Thursday, 27th January 2011 by Simon Hilliard
Having wondered last week why The Guardian is still lacking a fully fledged, gung-ho iPad app, some light has been cast upon the digital dealings.
There is, unsurprisingly, an app in the works for the much loved, much advertised, other iOS device. Editor of the good old fashioned Guardian.co.uk website, Janine Gibson, gave some insight to sister site PaidContent. “It’s in the early stages of development…”
Only in early stages you say? But other papers have had an iPad app for yonks. How is The Guardian, now on its second iPhone incarnation, lagging so far behind? Well, it’s not so simple making an iPad app you know. Gibson explains:
“The original iPhone app was quite groundbreaking at the time. You want to do something that feels appropriate to the device… we’re not a fan of PDFs with the sound of a page turning… We’re focusing on designing a product we think is true to The Guardian, true to iPad, and is brilliant.”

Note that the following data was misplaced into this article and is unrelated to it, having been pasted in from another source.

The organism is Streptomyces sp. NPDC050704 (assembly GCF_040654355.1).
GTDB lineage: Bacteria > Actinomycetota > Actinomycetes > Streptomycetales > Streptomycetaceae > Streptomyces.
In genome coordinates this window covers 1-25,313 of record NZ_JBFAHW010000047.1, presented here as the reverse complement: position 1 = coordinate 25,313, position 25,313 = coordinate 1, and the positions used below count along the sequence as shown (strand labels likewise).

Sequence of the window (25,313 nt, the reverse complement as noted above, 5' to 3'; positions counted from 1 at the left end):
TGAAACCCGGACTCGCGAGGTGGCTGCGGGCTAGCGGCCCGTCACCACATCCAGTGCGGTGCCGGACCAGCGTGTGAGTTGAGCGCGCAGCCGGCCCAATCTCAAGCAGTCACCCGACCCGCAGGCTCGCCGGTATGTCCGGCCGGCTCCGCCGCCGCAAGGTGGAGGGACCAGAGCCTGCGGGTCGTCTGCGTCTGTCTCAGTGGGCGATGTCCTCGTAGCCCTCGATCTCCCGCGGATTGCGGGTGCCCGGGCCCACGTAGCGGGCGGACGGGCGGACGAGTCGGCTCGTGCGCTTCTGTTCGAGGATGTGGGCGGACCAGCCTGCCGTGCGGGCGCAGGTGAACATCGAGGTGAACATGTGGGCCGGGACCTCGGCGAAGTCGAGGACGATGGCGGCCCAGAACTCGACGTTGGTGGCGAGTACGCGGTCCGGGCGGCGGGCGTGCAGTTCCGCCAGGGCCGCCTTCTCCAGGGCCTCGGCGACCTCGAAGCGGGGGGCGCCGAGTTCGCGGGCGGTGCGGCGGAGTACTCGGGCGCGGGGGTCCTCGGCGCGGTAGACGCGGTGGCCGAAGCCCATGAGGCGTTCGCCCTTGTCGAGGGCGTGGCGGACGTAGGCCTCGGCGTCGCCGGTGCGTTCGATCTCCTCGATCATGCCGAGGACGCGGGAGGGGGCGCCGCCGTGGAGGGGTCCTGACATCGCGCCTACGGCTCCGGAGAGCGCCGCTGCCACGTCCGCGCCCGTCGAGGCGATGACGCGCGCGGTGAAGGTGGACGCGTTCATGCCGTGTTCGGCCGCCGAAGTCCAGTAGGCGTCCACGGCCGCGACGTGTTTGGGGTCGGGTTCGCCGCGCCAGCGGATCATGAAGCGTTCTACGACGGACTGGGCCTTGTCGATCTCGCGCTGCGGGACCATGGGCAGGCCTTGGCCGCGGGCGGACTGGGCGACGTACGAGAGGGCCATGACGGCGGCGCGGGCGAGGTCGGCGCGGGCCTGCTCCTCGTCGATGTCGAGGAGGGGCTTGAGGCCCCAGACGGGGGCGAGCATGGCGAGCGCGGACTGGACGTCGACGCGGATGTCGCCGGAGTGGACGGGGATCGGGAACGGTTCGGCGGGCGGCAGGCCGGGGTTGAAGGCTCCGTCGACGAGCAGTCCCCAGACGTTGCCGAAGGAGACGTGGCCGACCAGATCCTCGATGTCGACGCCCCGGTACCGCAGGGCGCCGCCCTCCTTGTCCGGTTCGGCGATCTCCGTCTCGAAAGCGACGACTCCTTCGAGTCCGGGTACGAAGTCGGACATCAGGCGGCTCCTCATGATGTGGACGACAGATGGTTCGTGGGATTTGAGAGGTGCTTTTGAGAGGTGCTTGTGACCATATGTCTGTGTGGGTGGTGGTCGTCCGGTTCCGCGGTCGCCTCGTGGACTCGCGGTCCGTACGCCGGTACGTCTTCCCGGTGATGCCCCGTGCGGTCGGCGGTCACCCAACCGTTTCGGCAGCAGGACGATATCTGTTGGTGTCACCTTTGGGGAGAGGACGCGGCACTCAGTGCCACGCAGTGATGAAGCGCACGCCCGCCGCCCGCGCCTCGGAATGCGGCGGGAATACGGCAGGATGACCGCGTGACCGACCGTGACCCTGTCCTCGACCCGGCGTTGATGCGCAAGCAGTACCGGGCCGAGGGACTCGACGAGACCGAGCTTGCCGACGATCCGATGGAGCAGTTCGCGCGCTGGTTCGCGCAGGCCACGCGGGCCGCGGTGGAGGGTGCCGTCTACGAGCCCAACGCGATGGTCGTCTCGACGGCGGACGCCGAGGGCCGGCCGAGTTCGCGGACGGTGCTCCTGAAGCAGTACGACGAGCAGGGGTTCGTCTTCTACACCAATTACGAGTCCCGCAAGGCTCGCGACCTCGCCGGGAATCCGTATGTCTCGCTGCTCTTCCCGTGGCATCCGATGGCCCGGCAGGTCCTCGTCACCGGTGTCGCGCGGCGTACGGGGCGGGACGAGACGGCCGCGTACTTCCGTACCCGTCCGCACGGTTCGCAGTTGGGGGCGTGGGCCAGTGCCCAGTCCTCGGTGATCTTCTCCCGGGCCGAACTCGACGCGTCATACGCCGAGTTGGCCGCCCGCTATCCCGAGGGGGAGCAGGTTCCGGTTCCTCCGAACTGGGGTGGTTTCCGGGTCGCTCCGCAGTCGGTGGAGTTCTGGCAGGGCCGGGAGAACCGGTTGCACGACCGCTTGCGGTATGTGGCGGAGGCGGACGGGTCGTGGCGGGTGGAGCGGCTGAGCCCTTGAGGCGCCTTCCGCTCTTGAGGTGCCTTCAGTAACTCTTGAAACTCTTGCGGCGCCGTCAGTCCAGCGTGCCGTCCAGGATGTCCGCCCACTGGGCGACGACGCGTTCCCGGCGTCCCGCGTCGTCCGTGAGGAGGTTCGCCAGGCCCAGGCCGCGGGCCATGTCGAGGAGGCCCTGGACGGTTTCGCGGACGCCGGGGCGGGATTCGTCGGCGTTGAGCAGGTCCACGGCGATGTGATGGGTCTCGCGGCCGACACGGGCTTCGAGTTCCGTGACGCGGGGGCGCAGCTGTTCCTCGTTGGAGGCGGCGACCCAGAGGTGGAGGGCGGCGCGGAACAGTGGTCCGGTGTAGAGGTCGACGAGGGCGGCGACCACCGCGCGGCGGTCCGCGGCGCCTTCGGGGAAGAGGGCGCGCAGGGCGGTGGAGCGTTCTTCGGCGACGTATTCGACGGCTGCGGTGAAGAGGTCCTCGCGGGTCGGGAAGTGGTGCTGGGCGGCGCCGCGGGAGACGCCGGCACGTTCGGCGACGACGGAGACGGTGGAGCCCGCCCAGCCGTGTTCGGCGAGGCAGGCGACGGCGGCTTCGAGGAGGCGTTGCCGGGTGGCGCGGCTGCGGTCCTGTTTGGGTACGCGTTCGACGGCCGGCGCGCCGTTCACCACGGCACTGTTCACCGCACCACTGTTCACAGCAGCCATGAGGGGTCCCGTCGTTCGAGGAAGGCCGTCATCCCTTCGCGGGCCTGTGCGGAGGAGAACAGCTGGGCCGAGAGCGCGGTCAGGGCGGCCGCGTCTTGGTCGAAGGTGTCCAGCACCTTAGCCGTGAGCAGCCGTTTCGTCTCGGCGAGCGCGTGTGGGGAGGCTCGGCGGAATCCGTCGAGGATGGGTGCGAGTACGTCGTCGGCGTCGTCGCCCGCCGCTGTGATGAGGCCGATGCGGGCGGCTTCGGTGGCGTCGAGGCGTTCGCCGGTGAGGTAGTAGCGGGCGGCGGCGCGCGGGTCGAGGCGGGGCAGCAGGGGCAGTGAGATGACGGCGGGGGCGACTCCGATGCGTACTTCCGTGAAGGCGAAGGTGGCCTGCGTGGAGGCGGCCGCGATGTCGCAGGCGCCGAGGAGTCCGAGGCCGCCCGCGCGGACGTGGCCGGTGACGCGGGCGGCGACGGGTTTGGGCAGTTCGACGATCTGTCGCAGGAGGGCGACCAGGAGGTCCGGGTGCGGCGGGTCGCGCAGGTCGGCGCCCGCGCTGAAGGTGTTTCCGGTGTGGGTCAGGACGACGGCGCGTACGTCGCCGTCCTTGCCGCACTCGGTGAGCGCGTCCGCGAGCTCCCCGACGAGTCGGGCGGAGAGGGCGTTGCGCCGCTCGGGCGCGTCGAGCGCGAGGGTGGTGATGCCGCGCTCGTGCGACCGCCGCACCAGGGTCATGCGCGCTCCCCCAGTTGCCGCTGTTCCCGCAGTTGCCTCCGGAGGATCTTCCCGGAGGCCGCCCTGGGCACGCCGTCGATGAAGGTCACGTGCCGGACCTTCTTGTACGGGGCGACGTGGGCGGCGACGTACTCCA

A lofty target, but one that is certainly achievable. While there are a number of iPad apps out there, none have been a runaway success. Perhaps this is because the average iPad user is still working out where exactly the iPad fits into their life. Compared to an iPhone (which acts as a phone, remember) and a laptop (for lap-topping things) the iPad didn’t fit an obvious need.
Gibson seems fully aware of this, stating “What (content) is appropriate to what (device)?…Is an app more of a closed, finite reading experience, and is web browsing more of an infinite, take-you-anywhere experience. iPad seems to be a laying-down-on-your-sofa experience, judging from the research.”
The ‘research’ seems to add up to me. Which leads me to believe The Guardian app will be something quite special, and worth paying for. Perhaps there is a niche for evening reading to be exploited, with readers collapsing on the sofa at the end of a hard day and diving into the digital left wing. That would require less news content, but there’s no reason any app in development can’t focus on features, lifestyle, analysis and comment.
Whatever it looks like, there’s a good chance of grabbing some decent subscriber numbers – and for PRs an interesting new avenue for client coverage.